Le Monde, Saturday, November 13, 1999
PASSING : The American Robert Kramer, who gave his
great talent to political and social cinema, has died in Rouen, on November
10th, at sixty years of age. He had lived in France since 1980. The
themes of his first works were those of the radical struggles of the
era : the Vietnam war, South American guerillas, terrorism, and social
exclusion. In 1967, he participated in the creation of a film collective
called Newsreel. Arriving in Europe in 1975 in the wake of the Portuguese
revolution, he would film documentaries, shorts for television, and
fiction films with acute lucidity, seeking to record in « a single,
long film » « a continuously unfolding story. » Two screenings in Paris
: « Ice, » a political fiction, and « Doc's Kingdom, » an autobiographical
The darkness of the times, the hopes of mankind,
in Robert Kramer's frame
The American director, who gave his great gifts to political and social cinema, died November 10th at sixty years of age in a Rouen hospital, from the consequences of meningitis. The auteur of « Route One/USA » had lived in France since 1980.
Born in New York in 1939 the son of a doctor, Robert Kramer belonged to the generation of East-Coast intellectuals engaged, beginning in the 60s, in the civil rights struggle, then in the resistance to the Vietnam war, then in movements for national liberation throughout the Third World, a continuous push profoundly calling into question the « American Way of Life. » With his childhood friend Peter Gessner, son of a blacklisted screenwriter, who now teaches filmmaking at New York University, and with the militant documentarians Norman Fruchter and Robert Machover, Kramer, under the pseudonym Robert Remark, helped edit footage shot by Venezuelan guerilleros into documents they called « FALN » (1965), which circulated in underground networks.
The following year, Kramer would make « In the Country, » a couple's uncompromising discussion about the radical movement in the United States. The film was presented secretly in Europe by Jonas Mekas at the Pesaro Festival. In 1967, Kramer made « The Edge, » his first fiction film, although the distinction between fiction and documentary never seemed important to him, unless it became the very point itself. Presented at the Cannes Festival, this evocation of urban revolutionary terrorism won the Georges-Sadoul Prize for best foreign film.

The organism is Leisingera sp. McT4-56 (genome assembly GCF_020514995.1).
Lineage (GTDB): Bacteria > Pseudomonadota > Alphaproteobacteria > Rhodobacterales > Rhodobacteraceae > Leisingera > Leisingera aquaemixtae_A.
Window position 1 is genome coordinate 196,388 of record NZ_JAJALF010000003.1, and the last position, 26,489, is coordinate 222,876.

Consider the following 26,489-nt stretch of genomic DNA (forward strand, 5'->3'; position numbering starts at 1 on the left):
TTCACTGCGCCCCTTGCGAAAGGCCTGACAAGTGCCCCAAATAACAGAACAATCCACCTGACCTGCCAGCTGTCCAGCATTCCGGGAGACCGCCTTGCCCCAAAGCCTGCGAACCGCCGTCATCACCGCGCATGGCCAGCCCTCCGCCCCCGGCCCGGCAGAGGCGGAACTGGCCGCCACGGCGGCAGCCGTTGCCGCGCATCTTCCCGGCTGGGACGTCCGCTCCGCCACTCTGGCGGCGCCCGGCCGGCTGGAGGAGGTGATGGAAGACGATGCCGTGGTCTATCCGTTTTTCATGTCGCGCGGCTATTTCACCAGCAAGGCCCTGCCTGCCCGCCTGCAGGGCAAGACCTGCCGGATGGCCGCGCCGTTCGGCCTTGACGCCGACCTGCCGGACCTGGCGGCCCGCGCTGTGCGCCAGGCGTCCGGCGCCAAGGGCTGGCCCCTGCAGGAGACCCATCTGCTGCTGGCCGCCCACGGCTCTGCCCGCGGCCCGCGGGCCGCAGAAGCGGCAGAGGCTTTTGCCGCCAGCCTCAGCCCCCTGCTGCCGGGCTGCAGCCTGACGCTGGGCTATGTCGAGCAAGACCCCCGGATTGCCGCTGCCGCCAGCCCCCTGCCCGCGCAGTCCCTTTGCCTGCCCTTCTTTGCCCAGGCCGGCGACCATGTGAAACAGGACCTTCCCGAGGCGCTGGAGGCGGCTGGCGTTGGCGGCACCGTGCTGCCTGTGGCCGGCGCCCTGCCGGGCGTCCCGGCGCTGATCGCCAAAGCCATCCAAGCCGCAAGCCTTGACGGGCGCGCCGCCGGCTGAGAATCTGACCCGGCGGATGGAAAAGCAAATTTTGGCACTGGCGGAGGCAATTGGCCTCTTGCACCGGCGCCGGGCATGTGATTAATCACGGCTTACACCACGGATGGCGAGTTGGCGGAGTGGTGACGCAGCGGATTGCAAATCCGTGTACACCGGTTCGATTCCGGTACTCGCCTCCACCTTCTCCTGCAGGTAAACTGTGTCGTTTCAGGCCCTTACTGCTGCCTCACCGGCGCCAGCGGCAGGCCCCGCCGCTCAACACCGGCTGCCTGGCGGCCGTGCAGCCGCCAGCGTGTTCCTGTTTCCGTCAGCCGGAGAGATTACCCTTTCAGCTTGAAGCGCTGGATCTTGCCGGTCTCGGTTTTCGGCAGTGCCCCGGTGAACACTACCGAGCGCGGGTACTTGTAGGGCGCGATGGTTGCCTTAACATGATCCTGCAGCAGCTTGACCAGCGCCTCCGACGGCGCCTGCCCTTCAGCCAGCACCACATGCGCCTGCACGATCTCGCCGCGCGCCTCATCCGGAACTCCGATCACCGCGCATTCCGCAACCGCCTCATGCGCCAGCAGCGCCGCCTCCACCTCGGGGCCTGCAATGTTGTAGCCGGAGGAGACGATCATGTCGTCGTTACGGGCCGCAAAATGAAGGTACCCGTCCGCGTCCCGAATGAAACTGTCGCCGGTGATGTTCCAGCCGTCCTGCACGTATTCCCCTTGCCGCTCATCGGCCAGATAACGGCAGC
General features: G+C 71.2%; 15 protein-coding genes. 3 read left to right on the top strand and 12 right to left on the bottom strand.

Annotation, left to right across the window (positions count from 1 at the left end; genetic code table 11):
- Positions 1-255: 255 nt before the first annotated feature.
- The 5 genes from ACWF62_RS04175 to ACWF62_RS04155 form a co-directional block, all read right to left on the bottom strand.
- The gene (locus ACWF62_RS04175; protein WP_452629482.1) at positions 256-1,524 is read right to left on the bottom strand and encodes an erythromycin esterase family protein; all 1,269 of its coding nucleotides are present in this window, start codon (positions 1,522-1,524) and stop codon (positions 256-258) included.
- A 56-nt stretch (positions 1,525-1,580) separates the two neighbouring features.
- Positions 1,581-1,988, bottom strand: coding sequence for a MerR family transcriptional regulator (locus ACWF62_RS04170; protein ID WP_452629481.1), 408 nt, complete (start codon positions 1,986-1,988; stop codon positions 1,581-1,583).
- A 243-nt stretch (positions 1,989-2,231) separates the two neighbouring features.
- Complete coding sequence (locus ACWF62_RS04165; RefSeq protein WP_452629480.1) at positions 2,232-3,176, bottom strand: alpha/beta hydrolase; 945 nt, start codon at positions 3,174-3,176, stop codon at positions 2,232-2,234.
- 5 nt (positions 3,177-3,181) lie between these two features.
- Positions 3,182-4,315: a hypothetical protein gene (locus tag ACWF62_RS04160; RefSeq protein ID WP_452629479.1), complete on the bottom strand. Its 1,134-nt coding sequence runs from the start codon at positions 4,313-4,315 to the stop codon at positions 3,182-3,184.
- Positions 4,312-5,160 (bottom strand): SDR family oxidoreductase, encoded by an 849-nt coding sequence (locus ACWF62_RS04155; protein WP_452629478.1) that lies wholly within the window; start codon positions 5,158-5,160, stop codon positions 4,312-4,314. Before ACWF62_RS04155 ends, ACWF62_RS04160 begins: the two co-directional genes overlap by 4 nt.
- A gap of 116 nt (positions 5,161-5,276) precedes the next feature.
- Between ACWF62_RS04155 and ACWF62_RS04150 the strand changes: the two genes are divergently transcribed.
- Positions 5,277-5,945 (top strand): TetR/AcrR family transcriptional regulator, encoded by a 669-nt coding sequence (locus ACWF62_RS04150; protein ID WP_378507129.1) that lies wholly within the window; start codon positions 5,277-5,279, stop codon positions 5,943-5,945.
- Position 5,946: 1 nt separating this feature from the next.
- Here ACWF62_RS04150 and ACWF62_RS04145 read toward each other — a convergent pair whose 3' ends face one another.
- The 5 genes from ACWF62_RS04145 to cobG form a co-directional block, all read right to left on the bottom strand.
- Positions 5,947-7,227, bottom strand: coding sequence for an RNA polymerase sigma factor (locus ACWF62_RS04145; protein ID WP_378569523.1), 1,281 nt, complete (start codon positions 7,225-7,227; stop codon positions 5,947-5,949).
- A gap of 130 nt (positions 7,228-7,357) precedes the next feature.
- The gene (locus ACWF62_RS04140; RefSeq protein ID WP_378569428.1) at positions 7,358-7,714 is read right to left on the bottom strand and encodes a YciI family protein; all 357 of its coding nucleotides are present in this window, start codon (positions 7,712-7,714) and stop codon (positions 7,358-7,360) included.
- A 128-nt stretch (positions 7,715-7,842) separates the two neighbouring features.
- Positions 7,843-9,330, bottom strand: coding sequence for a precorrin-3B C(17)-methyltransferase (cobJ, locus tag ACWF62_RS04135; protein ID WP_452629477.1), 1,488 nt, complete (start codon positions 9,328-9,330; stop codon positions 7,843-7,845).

The the end of the same year, Robert Kramer, along with Allen Siegal, created a collective of activist filmmakers called Newsreel, whose manifesto began: « We find that the present system of television news does not correspond to our needs. » It ended with the following pledge: « We seek to accomplish two things at once. We wish to create a permanent Newsreel group in New York, capable of making at least two films a month, of which twelve to twenty-four copies will be distributed throughout the country. And we wish to expand the distribution network and encourage the creation of other groups like this one. »
From 1968 to 1972, Newsreel produced sixty protest films, in New York and then in California. Kramer moved to California and participated in the West Coast collectives movement, teaching for awhile in San Francisco. In 1969, Kramer, Norman Fruchter and John Douglas produced « People's War » for Newsreel, shooting in North Vietnam during American bombing. The same year, Kramer shot « Ice, » a political-fiction film about a group of armed activists wanted by the police. In 1975, the film « Milestones, » co-directed by Douglas, marking, as its title showed, the political, intellectual, and artistic moment in the history of the era.
In three hours and fifteen minutes, a « tribe » representing all the alternatives of the generation reflects on the successes and failures of the Movement. At the same time, the film questions the very methodology of the Newsreel project. This theme would be taken up on the other side of the Atlantic, in particular in a long collective discussion by the Cahiers du Cinema team (numbers 258-259, July-August, 1975). Kramer, who never got and will never get any official recognition in the United States, particularly from the film industry, he, the American who is not listed in the American dictionaries of cinema (nor in the French one, supposedly the authority, by Tavernier and Coursodon), moved to Europe.
He filmed the « carnation revolution » and its consequences (« Scenes from the Class Struggle in Portugal, » 1977), then shot a feature in France about fantasies of violent activism within the context of a film noir, called « Guns »(1980). The decade which began then would see Kramer trying, not always convincingly, all the classic modes of filmmaking in a series of fiilms shot in Europe. « A toute allure, » produced by the French film board and shown in competition at Cannes in 1982, is a small essay about a young couple at a neighborhood skating rink, which reveals a certain pleasure in minimalist filmmaking, « with the simplest means » (technical, financial, scenario), an experiment which doesn't bear fruit but remains fertile. The complete opposite befell the failure called « Diesel, » a heavy science-fiction fable turned cinematic catastrophe. Much later, Kramer would describe the process of this failure in a long essay published in Le Travail de l'art (number 4, summer 1999), which remains one of the most lucid accounts of how a film is made – or not. Another type of experience, in 1984, led to « Notre Nazi, » shot on the set of « Wundkanal, » a film directed by Thomas Harlan (the son of Veit Harlan, the author of « Juif Süss »), with former Nazi officer Albert Filber in the principal role. Disturbing to the point of nausea, Kramer's film examines the relationships between the person filmed, those filming, and those watching, in a staging that sounds the depths of psychodrama.